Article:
Types of Solder Flux

Flux improves the bond between soldered components

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Solder does not always bond well to components, resulting in a bad solder joint, bridged pins, or no joint at all. Use a flux agent and the right temperature to overcome these problems.

Close up of hands soldering on computer component
Dmitriy Muravev / Getty Images

What Is Flux?

When solder melts and forms a joint between two metal surfaces, it forms a metallurgical bond by chemically reacting with the other metal surfaces. A good bond requires two things:

  • A solder that is metallurgically compatible with the metals being bonded.
  • Good metal surfaces free of the oxides, dust, and grime that prevent good bonding.

Remove grime and dust by cleaning the surfaces or preventing these with good storage techniques. Oxides, on the other hand, need another approach.

Oxides and Flux

Oxides form on almost all metals when oxygen in the air reacts with the metal. On iron, oxidation is commonly called rust. However, oxidation affects tin, aluminum, copper, silver, and nearly every metal used in electronics. Oxides make soldering more difficult or impossible, preventing a metallurgical bond with the solder. Oxidization happens all of the time. However, it happens faster at higher temperatures—as when soldering flux cleans metal surfaces and reacts with the oxide layer, leaving a surface primed for a good solder bond.

Flux remains on the surface of the metal while you're soldering, which prevents additional oxides from forming due to the high heat of the soldering process. As with solder, there are several types of flux, each with key uses and some limitations.

Types of Flux

For many applications, the flux included in the core of the solder wire is sufficient. However, additional flux is beneficial in some scenarios, such as surface-mount soldering and desoldering. In all cases, the best flux to use is the least acidic (least aggressive) flux that will work on the oxide on the components and result in a good solder bond.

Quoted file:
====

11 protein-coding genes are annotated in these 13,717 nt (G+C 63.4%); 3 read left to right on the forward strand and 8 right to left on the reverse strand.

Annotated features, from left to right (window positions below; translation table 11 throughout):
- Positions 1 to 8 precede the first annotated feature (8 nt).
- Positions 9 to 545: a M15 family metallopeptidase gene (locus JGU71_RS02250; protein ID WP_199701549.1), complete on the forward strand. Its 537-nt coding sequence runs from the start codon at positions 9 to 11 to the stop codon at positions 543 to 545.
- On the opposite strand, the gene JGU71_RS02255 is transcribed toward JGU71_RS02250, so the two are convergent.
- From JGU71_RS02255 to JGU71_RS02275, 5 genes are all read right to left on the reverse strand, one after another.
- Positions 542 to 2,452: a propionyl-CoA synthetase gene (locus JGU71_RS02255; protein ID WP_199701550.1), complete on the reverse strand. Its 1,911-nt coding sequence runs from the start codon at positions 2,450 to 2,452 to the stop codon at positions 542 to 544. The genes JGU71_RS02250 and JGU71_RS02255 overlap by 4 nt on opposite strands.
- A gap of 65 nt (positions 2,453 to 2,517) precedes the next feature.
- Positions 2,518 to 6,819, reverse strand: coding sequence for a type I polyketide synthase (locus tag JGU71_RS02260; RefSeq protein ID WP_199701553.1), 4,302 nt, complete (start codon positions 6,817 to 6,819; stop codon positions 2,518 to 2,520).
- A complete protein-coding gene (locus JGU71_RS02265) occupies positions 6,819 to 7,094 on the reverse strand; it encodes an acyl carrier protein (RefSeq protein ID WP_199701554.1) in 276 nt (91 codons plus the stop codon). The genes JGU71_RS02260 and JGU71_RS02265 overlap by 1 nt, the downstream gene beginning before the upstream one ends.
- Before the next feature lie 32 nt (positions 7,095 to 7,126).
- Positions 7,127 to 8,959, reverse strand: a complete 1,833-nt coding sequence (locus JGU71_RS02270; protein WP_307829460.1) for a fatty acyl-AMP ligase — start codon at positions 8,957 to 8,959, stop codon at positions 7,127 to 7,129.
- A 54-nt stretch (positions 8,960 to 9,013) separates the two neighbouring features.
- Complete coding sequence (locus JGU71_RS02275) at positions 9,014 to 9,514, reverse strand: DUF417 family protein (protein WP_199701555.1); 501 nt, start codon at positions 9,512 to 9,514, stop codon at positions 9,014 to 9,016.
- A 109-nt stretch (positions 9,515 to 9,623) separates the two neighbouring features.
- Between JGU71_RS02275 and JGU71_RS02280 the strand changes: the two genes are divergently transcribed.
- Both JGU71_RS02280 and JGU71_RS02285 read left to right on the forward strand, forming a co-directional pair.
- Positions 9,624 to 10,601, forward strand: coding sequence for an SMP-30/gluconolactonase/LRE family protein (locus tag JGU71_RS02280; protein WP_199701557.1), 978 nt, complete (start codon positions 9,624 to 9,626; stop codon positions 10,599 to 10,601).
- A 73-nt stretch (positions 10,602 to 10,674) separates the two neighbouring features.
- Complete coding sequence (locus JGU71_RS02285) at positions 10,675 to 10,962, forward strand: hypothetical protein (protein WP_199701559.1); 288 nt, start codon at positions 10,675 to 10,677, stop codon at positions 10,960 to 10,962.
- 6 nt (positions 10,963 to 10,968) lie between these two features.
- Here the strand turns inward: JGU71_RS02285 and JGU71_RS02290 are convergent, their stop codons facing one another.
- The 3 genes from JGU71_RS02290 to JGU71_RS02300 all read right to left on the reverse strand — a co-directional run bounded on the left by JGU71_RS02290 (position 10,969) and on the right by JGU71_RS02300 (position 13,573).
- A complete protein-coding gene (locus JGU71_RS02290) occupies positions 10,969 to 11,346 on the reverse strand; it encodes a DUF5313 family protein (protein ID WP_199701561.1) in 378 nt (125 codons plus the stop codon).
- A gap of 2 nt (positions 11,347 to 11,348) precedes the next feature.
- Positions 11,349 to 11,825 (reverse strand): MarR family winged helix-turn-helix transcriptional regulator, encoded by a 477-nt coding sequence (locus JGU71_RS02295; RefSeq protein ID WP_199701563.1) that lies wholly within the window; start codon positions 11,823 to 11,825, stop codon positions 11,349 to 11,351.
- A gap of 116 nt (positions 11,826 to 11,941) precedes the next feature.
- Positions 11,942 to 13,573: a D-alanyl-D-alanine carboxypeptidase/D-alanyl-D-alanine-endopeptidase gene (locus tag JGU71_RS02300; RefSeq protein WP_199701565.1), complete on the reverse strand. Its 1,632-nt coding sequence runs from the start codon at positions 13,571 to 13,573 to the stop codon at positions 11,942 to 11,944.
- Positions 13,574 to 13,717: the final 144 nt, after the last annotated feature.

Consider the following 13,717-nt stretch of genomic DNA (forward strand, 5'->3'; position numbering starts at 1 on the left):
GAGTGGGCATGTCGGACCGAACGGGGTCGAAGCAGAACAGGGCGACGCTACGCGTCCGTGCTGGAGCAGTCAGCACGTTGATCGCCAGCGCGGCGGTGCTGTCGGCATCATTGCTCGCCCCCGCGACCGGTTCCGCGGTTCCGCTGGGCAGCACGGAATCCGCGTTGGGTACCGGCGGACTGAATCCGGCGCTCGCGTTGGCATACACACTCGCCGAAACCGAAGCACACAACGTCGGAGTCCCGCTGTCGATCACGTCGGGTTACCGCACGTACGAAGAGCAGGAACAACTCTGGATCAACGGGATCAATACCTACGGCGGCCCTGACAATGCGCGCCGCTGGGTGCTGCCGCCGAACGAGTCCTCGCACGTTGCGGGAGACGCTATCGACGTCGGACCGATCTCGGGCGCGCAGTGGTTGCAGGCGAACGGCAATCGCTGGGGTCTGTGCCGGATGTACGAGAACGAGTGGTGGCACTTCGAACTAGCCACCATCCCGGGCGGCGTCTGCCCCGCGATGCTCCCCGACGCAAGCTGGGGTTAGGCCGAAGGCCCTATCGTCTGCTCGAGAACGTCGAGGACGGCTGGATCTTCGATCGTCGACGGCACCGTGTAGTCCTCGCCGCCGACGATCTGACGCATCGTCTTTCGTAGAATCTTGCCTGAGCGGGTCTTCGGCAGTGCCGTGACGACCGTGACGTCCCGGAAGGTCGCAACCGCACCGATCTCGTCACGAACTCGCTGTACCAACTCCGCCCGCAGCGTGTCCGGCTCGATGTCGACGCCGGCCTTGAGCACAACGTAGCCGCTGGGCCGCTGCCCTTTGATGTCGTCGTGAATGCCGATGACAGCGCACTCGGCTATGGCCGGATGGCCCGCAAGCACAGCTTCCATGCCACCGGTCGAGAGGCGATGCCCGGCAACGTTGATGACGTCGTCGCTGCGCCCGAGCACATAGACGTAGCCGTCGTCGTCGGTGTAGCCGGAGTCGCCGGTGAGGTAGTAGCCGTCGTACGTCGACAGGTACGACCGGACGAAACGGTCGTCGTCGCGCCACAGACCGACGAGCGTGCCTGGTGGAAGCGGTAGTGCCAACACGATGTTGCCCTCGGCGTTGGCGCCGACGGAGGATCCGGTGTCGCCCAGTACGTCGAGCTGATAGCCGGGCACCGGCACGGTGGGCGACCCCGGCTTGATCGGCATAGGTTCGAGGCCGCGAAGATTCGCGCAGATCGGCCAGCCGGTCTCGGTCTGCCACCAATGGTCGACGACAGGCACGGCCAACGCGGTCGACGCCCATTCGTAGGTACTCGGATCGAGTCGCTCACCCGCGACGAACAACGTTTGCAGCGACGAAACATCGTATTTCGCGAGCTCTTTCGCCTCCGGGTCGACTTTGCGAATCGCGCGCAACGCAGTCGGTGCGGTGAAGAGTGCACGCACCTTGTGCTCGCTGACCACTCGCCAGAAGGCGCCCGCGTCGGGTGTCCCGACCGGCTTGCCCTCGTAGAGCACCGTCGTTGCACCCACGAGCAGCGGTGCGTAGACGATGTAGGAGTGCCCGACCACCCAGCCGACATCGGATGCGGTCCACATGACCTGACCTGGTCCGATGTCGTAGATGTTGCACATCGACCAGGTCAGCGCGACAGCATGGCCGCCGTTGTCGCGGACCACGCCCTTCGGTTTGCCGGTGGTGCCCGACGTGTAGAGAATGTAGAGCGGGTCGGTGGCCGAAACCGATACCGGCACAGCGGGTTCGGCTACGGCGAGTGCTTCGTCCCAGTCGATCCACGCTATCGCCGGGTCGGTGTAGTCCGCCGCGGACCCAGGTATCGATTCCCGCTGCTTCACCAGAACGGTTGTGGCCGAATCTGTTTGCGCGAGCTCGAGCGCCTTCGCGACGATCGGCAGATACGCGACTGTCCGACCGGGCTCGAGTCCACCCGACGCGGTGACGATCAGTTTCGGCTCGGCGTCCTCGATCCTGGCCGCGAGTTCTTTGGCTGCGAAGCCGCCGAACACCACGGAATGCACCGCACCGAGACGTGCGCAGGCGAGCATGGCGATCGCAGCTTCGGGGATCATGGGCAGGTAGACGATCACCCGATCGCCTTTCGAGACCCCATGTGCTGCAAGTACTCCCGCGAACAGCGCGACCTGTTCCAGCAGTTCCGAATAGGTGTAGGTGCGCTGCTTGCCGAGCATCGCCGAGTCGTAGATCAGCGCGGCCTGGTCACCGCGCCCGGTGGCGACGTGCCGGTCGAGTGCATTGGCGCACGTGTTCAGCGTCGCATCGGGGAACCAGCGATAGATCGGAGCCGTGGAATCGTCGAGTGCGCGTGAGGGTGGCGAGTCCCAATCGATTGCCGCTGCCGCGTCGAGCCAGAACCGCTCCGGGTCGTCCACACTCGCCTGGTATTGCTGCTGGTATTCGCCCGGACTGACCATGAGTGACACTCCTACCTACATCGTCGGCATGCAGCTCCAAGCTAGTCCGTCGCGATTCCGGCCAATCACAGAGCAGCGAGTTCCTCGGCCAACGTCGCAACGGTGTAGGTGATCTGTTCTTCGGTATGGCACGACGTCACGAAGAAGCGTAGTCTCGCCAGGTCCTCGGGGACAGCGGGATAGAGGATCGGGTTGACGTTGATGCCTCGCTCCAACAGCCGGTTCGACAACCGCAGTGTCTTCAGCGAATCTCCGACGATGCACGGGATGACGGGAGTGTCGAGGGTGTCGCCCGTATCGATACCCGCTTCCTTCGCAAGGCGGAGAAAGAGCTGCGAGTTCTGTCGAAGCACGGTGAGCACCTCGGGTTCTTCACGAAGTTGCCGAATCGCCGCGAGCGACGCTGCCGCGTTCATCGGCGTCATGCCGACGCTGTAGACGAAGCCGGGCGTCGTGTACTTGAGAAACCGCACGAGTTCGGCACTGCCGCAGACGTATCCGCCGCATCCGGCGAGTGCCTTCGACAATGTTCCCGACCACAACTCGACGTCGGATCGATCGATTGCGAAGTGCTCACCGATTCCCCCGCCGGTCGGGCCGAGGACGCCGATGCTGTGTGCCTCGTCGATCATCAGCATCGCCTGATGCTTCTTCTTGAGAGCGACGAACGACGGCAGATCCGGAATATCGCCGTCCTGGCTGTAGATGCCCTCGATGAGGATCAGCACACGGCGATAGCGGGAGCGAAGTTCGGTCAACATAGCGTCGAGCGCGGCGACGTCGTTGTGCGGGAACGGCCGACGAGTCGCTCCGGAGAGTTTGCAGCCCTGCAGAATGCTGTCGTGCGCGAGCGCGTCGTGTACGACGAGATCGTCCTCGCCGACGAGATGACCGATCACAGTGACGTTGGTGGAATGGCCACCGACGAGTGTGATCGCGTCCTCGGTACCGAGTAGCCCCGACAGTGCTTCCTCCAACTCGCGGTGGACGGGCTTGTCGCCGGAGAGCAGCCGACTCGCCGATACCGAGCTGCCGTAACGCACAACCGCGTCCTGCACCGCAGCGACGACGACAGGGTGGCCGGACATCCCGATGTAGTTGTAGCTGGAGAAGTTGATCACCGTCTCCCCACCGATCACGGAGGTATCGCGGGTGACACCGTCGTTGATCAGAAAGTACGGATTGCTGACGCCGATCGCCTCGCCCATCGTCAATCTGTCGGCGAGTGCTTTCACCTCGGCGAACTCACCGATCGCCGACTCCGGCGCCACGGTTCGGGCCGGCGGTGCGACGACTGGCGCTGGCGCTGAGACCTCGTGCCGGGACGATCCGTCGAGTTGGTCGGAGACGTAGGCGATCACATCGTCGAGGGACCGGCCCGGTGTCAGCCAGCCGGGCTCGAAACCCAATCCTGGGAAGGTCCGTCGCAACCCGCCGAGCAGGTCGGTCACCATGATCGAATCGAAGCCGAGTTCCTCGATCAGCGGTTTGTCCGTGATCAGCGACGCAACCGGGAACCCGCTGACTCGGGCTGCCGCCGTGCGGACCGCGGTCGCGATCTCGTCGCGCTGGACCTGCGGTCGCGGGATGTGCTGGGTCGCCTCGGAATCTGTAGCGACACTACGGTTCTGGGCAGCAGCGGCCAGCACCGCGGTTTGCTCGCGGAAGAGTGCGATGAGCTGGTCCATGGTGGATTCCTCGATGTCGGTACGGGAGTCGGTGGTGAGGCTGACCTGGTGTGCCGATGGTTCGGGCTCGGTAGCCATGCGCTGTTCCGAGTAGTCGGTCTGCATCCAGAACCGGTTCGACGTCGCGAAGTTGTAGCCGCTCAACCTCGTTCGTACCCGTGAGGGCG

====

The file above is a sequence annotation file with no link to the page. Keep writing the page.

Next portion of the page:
Rosin Flux

Some of the oldest types of flux are based on pine sap—refined and purified—called rosin. Rosin flux is still used today, but modern rosin flux blends different fluxes to optimize its performance.

Ideally, flux flows easily when hot, removes oxides quickly, and helps remove foreign particles from the surface of the metal being soldered. Rosin flux is acid when liquid. When it cools, it becomes solid and inert. Because rosin flux is inert when solid, it can be left on a printed circuit board without harming the circuit unless the circuit warms to the point where the rosin may become liquid and eat away at the connection.

It's a good policy to remove rosin flux residue from a PCB. Also, if you intend to apply a conformal coating or if PCB cosmetics are important, flux residue should be removed with alcohol.

Organic Acid Flux

One of the more common fluxes is water-soluble organic acid flux. Common weak acids are used in organic acid flux, including citric, lactic, and stearic acids. The weak organic acids are combined with solvents like isopropyl alcohol and water.

Organic acid fluxes are stronger than rosin fluxes and clean the oxides off more quickly. Additionally, the water-soluble nature of the organic acid flux allows the PCB to be easily cleaned with regular water—just protect components that should not get wet. Because the OA residue is electrically conductive and affects the operation and performance of a circuit, remove the flux residue when you're done soldering.

Inorganic Acid Flux

Inorganic acid flux works better with stronger metals such as copper, brass, and stainless steel. It's a blend of stronger acids like hydrochloric acid, zinc chloride, and ammonium chloride. Inorganic acid flux requires complete cleaning after use to remove the corrosive residues from the surfaces, which weaken or destroy the solder joint if left in place.

Inorganic acid flux should not be used for electronic assembly work or electrical work.

Solder Fumes

The smoke and fumes released while soldering include several chemical compounds from the acids and their reaction with the oxide layers. Other compounds such as formaldehyde, toluene, alcohols, and acidic fumes are often present in the solder fumes. These fumes can lead to asthma and increased sensitivity to solder fumes. Ensure adequate ventilation and, as necessary, use a respirator.

Cancer and lead risks from solder fumes are low since the boiling point for solder is several times hotter than the boiling temperature of the flux and melting temperature of the solder. The greatest lead risk is the handling of the solder. Care should be taken when using solder, with a focus on washing hands and avoiding eating, drinking, and smoking in areas with solder to prevent solder particulate from entering the body.

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